I’ve been writing for a regional magazine for the past few months. They rarely say no to my ideas. Bolstered by their unfettered yeses, I decided it was time to spread my wings a bit and pitch to a slightly glossier publication in the same region.
It was a good story idea. I sent it off in January…the months rolled by with no response, so I sent a follow-up and a query for another story within a two day period. This time, they responded to the new idea almost immediately. The answer was no. Not because they didn’t like it, but because they had run a similar piece not long before. In the mean time, the follow-up query was accepted at a different publication, so I notified the first editor of the change. Their response was encouraging: “So sorry we waited to long to get back to you on that article”. I was ecstatic, and to be honest, feeling quite pleased with myself…okay, maybe a little smug.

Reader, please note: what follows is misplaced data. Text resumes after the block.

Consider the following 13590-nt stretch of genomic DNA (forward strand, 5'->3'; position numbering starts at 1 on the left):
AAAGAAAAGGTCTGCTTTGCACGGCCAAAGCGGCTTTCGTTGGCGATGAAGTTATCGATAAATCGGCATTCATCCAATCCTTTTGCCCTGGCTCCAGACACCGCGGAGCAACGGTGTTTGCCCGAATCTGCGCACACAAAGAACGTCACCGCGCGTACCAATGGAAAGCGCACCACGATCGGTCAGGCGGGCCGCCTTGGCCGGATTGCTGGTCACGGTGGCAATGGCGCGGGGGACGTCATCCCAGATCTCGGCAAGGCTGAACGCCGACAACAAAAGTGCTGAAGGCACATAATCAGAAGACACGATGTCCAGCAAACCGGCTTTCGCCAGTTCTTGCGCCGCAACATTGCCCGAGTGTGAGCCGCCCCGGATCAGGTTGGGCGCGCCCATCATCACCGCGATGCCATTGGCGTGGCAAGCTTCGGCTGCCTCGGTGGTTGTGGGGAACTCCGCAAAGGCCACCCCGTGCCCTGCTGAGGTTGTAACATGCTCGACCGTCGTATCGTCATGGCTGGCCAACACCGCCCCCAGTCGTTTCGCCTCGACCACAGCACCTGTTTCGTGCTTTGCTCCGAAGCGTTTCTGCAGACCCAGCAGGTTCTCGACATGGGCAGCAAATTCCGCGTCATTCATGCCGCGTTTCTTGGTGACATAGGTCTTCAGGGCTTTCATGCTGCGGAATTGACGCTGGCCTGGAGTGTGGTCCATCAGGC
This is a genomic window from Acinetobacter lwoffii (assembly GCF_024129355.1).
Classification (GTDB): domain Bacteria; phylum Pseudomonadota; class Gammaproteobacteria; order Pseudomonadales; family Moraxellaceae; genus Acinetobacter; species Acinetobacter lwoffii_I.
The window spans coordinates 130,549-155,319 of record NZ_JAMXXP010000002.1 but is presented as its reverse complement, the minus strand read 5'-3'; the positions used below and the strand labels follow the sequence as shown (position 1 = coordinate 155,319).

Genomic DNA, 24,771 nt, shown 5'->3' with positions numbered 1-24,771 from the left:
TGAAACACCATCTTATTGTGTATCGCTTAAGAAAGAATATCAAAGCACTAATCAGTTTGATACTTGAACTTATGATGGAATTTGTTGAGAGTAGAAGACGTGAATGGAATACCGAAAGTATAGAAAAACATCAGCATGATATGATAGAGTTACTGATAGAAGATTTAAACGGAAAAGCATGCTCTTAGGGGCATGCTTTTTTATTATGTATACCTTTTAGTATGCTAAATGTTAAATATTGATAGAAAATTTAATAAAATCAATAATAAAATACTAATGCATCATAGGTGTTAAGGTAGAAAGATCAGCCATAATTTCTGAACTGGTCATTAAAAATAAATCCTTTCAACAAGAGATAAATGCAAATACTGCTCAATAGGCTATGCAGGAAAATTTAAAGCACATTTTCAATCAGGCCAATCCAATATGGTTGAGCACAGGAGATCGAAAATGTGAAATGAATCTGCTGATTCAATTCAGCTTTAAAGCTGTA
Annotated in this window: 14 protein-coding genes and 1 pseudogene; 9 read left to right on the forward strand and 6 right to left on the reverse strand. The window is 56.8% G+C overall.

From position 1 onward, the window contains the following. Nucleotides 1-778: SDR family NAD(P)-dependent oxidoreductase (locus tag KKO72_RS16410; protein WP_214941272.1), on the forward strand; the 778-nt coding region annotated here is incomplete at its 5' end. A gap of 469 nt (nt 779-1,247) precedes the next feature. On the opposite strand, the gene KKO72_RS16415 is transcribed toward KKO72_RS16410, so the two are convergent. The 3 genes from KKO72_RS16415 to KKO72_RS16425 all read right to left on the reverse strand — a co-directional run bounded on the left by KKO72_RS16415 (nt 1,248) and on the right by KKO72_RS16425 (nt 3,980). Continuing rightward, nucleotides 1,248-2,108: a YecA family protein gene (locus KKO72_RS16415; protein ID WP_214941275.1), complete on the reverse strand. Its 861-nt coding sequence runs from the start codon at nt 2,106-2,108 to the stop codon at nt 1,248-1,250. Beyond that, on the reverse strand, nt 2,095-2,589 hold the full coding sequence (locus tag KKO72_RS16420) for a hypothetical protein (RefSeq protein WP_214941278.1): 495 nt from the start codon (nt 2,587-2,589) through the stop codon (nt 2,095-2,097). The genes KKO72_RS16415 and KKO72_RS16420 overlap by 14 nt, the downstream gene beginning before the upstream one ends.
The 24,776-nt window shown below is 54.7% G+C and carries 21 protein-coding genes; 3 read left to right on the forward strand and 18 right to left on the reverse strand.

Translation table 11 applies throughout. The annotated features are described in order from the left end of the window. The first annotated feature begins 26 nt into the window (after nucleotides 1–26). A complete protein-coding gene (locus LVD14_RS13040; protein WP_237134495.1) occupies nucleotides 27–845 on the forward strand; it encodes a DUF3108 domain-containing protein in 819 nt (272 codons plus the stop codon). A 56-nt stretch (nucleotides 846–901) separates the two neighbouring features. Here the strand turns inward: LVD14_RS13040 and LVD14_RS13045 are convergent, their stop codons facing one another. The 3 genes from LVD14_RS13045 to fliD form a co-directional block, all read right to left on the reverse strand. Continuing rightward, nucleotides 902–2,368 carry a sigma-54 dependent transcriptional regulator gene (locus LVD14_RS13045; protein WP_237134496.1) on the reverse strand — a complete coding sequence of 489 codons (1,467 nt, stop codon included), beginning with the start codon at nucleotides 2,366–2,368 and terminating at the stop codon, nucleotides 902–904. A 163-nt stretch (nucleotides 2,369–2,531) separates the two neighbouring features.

Why? It meant they actually considered the second article and were disappointed they missed out on the first one. It means they perused my writing samples and found my work worthy of a response. It means I have a good chance of writing for them in the future. It also means I don’t have to take every rejection personally. Sometimes it’s because an editor doesn’t have a place for your idea at the present time. Sometimes it just means you need to expand your horizons, take more risks and get your work out to a broader audience.
Rejection is an opportunity to dig a little deeper creatively, to sharpen your writing skills, and to make your skin a little thicker.
Something to ponder: Margret Mitchell’s epic novel, Gone With the Wind was rejected 38 times, JK Rowlings was rejected by 15 publishers before Harry Potter was published, and Louisa May Alcott was apparently told to stick to teaching.